Pentagon appeals for peace in South China Sea

Jose Katigbak (The Philippine Star) - March 30, 2016 - 10:00am

WASHINGTON – The Pentagon on Tuesday reaffirmed its call to all countries with conflicting claims to parts of the South China Sea to refrain from reclaiming or militarizing any islands in dispute.

Pentagon spokesman Peter Cook said he could not confirm recent reports that China has deployed anti-cruise missiles on Paracel islands or increased its maritime survey activities around Panatag (Scarborough) Shoal but said all countries involved in maritime disputes should pursue diplomatic and legal solutions to these issues.

Defense Secretary Ash Carter, in a speech at a World Affairs Council gala in Washington, said five evolving challenges now driving the Pentagon’s planning and budgeting were Russia, China, North Korea, Iran and international terrorism.

Two of the challenges – Russia and China – reflected a recognition of a return to great power competition.

“China is rising which is fine, but behaving aggressively, which is not,” he said.

In a think-tank event also in Washington, a senior defense official said Japan is in talks with the Philippines about participating in joint drills with the US on a regular basis.

Amy Searight, deputy assistant secretary of defense for South and Southeast Asia, was referring to the Balikatan joint exercises the US and Philippine militaries conduct near the South China Sea, where the latter is involved in territorial disputes with China.

“Japan is talking to the Philippines about a Status of Forces Agreement, so that Japan can regularly participate in those kinds of exercises,” Searight said.

The envisioned agreement would govern the operations of the Japanese Self-Defense Forces in the Philippines.

“Japan is participating (in the Balikatan drill) as an observer. Japan very much wants to participate more,” she said.

Japan, under Prime Minister Shinzo Abe, has sought closer defense cooperation with the Philippines, Vietnam and other Southeast Asian countries in an apparent bid to increase pressure on China, which claims sovereignty over most of the South China Sea as well as the Japanese-administered Senkaku group of islets in the East China Sea.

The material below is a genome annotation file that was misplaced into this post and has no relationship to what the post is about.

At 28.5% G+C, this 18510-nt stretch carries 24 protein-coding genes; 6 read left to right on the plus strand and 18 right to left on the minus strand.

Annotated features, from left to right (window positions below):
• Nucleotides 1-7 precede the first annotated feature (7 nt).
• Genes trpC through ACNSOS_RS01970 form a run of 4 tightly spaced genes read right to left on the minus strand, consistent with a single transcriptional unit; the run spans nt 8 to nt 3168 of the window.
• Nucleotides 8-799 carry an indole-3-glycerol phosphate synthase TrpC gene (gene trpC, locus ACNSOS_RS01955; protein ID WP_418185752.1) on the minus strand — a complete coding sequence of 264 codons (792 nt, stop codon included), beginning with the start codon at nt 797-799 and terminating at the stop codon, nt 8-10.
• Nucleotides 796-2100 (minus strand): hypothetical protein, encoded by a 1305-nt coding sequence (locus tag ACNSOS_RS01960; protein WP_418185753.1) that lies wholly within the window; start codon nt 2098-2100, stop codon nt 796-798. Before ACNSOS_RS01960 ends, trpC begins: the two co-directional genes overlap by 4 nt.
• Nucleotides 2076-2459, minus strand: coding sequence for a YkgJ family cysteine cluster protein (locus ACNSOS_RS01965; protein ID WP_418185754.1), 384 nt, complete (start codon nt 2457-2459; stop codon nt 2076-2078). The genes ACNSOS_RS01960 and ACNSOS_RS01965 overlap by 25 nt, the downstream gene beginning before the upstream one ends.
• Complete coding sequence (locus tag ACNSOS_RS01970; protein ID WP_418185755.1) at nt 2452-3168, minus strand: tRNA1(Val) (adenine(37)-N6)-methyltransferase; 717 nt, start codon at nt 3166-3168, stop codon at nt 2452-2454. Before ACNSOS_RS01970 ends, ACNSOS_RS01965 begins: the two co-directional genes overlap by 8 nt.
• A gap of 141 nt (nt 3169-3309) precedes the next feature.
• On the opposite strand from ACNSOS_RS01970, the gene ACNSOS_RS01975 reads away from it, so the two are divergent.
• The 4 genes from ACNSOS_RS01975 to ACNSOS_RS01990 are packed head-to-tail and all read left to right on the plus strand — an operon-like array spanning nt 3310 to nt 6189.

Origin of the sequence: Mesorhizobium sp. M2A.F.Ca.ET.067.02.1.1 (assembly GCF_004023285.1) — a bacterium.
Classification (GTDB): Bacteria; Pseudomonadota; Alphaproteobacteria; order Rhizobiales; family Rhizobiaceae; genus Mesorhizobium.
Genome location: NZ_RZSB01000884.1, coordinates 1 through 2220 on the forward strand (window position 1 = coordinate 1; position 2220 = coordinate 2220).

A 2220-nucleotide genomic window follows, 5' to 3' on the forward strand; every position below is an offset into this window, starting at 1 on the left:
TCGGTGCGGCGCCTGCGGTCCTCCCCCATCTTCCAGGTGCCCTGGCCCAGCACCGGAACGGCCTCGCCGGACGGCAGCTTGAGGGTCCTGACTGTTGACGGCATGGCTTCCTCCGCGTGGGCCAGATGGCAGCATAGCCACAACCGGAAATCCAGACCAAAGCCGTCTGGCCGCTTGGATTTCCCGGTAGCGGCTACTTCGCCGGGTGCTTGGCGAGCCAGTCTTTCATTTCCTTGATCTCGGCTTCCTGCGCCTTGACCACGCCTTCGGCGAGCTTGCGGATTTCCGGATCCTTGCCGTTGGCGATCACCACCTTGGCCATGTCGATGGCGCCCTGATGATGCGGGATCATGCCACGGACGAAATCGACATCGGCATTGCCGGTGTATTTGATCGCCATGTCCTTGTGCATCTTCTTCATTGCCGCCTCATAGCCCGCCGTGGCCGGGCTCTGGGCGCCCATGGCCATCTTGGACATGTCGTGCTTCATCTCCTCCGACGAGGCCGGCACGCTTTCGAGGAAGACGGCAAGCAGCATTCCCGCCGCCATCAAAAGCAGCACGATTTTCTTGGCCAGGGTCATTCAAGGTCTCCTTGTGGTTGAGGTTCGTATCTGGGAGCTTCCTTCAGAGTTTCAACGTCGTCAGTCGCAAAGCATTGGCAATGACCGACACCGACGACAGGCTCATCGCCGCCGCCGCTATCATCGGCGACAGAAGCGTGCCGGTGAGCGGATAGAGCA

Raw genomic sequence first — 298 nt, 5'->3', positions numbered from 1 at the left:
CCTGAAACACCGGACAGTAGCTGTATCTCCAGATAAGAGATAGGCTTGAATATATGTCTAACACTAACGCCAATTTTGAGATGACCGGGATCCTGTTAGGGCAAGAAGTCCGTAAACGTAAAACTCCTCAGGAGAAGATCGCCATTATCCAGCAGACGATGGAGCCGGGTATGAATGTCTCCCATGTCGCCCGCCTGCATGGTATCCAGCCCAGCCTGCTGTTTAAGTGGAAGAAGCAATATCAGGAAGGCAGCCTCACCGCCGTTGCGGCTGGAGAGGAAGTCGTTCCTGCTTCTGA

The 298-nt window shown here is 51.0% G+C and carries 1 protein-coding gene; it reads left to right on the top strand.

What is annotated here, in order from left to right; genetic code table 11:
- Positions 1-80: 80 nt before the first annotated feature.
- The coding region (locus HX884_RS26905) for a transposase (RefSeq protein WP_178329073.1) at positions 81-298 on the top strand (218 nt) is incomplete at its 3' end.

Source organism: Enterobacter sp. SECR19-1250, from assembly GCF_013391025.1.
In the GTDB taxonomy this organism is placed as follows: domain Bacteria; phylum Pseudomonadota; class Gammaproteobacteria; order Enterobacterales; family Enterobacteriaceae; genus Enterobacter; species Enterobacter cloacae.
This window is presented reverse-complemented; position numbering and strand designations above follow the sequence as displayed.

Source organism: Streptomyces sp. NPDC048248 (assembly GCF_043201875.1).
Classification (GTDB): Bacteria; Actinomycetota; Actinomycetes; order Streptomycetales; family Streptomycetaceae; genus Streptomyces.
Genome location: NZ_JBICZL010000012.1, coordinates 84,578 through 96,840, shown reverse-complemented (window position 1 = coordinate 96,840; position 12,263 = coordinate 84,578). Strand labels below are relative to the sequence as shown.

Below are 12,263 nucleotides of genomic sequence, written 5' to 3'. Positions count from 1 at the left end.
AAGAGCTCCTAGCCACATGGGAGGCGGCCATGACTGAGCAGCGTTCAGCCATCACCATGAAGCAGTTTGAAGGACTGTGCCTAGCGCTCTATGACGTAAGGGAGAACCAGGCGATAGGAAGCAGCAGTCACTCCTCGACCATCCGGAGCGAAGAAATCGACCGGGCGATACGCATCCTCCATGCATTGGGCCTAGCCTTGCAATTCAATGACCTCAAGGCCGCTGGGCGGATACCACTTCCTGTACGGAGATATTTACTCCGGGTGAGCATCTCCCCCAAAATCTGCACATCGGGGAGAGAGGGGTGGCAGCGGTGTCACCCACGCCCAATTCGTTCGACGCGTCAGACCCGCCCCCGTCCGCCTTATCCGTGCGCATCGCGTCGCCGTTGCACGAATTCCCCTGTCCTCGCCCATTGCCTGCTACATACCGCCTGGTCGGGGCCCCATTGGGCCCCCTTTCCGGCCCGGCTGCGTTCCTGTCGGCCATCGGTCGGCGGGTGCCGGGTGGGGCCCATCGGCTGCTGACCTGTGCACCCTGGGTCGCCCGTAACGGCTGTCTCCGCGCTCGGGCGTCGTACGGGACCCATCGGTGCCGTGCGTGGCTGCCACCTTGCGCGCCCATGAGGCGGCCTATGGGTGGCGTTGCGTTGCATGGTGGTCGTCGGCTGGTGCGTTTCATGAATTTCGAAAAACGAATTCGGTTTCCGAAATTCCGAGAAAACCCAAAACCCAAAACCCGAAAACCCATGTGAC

In February, Japan signed a deal with the Philippines to transfer defense equipment and technology as part of efforts to build closer security ties, following similar accords with countries such as Australia, Britain and India.

Ready for drill

In Subic Bay Freeport in the Philippines, US military equipment and vehicles have started to arrive for the Balikatan 2016.

An undetermined number of vehicles and equipment could be seen at the former site of FedEx hub at the Subic airport.

“This military cargo will be used in the coming Balikatan joint military exercise between the United States and the Philippines scheduled from March 18 to April 22 this year,” Robert Chester, director of Liberty Call Logix Corp., told The STAR.

Liberty is a Subic-based one-stop-shop for land, sea and air services coordinating the arrival of the US military cargo.

Chester said some of the delivered military equipment would be for humanitarian, disaster relief assistance and community projects. – Wth Bebot Sison Jr., Kyodo News



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